It is no secret that Colson Montgomery is good at baseball. MLB Pipeline recently ranked him as the ninth-best prospect in the sport, and he is by far the best prospect in the White Sox organization. He has repeatedly drawn comparisons to Corey Seager and has lived up to that comp, destroying every Minor League level he has been at thus far. Montgomery looks to be a future star and the face of the franchise once Luis Robert Jr. is inevitably traded. Montgomery will be on the South Side for a long time regardless, but if he is as good as we all think he will be, it might be in the White Sox’s best interests to ink him to a long-term contract extension now. Doing so would lock in his yearly salaries and give the Sox an extra season or two of his services when he should hypothetically be in his prime.
Contract Extensions: A Common Practice
The idea of signing players early in their MLB careers is not new, nor exclusively a White Sox one. Just this offseason alone, the Brewers gave a massive contract extension to their top prospect, Jackson Chourio, before he has ever played in an MLB game. The Tigers did something similar with Colt Keith, one of their better prospects. These contract extensions typically involve the team buying out arbitration years of young players. In other words, teams pay young players more money in the early stages of their careers than they would receive under normal circumstances had they not signed a contract extension. In exchange, the team typically adds a couple of team options onto the back end of the contract when the player is hypothetically in their prime. There is risk for both sides in a deal like this. The team might be on the hook for a significant amount of dead money if the player does not pan out. From the player’s perspective, signing a contract early in their career might cost them significant money if they become stars. This overall contract structure could hypothetically apply to Montgomery should he be interested.
White Sox History With Contract Extensions
I briefly mentioned this idea on Twitter and got many replies for both arguments. Most Sox fans were against it, which is a fair perspective. After all, the White Sox’s history in handing out extensions of this nature has been questionable at best. They gave a massive contract to Eloy Jiménez in March of 2019 before he ever appeared in an MLB game, and that has not panned out as we had hoped. They also gave a contract extension to Yoán Moncada early into his MLB career that has yet to pay dividends thus far. Tim Anderson’s contract extension was aging great until it wasn’t. Same for Aaron Bummer.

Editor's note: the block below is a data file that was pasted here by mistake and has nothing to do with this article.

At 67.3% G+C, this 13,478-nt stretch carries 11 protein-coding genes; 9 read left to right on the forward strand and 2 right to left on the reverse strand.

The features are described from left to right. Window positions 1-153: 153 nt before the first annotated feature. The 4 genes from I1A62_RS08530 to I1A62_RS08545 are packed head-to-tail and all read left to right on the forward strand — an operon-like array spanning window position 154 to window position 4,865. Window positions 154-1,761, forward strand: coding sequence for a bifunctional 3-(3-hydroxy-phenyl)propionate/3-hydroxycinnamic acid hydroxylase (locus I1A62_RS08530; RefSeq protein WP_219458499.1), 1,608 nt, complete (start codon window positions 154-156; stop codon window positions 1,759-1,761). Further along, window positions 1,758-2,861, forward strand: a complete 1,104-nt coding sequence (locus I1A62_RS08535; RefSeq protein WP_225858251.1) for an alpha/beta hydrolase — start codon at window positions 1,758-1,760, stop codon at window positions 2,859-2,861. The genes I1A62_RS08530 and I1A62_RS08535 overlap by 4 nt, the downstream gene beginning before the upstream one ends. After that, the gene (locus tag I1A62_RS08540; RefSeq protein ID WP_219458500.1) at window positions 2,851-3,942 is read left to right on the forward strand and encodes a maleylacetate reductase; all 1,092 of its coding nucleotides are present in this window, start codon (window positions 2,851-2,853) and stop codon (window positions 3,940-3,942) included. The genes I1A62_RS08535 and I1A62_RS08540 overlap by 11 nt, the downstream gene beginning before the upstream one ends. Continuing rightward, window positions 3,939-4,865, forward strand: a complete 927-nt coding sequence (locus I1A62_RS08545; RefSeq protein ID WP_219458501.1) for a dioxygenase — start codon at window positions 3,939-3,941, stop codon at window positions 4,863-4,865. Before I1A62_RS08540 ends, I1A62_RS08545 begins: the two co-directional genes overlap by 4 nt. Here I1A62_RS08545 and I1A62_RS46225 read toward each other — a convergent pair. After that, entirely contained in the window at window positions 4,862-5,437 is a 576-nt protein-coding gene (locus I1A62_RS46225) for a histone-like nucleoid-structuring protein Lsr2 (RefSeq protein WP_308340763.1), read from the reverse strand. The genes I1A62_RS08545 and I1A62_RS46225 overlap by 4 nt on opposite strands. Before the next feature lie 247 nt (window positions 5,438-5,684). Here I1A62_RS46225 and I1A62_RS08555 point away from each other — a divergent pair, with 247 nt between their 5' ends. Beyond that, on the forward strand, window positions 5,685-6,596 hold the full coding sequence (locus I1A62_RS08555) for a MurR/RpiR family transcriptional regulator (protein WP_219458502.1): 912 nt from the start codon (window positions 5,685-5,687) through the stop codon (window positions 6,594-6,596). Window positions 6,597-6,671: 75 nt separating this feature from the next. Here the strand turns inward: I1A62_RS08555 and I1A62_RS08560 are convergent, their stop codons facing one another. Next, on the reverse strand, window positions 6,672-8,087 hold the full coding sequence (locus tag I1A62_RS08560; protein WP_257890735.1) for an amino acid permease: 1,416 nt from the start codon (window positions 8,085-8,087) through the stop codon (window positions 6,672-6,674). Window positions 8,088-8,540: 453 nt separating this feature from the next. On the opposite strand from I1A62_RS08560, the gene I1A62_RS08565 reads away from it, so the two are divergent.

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Yet, on the flip side, the White Sox also took this approach with Luis Robert Jr., and it has paid off big time. They gave him a six-year contract with two team options in January of 2020 before he had ever played in an MLB game. While injuries have held him back to an extent, Robert Jr. finally put everything together in 2023 and had the best season of his career. He is now one of the most valuable assets in the sport, and his performance on the field is only part of the reason why. While Robert Jr. is an All-Star caliber player, his contract significantly inflates his value. Robert Jr. has four more seasons left on his deal at a salary that is a steal for a player of his caliber because of the contract he signed in 2020. The White Sox now have a star on a bargain contract or a potential elite trade chip that will fetch a massive haul of prospects if they decide to trade him at some point. It is also worth noting that the White Sox used this same process for the trio of Chris Sale, José Quintana, and Adam Eaton nearly a decade ago. All three of those players signed long-term contracts relatively early into their careers. They all ended up being extremely team-friendly contracts, which is why all three of them were traded for massive prospect hauls (at the time) in 2016 and 2017, when the White Sox began their initial rebuild.
From Colson’s Perspective
In the case of Colson Montgomery, it is unclear if he would even be open to signing a contract of this nature, and these discussions could also be premature as he has yet to reach the AAA level. Next year might be a better time to have this conversation. But this concept of trying to lock up talented young players long-term applies universally to all who come up through the White Sox system, not just Montgomery. The goal should always be to keep players with star potential around for as long as possible, especially for the White Sox, who do not pay for star-free agents under Jerry Reinsdorf’s ownership. There is risk involved for both parties in contract extensions like this one, but they should not abandon this concept entirely because it didn’t pay dividends in the cases of Eloy Jiménez and Yoán Moncada.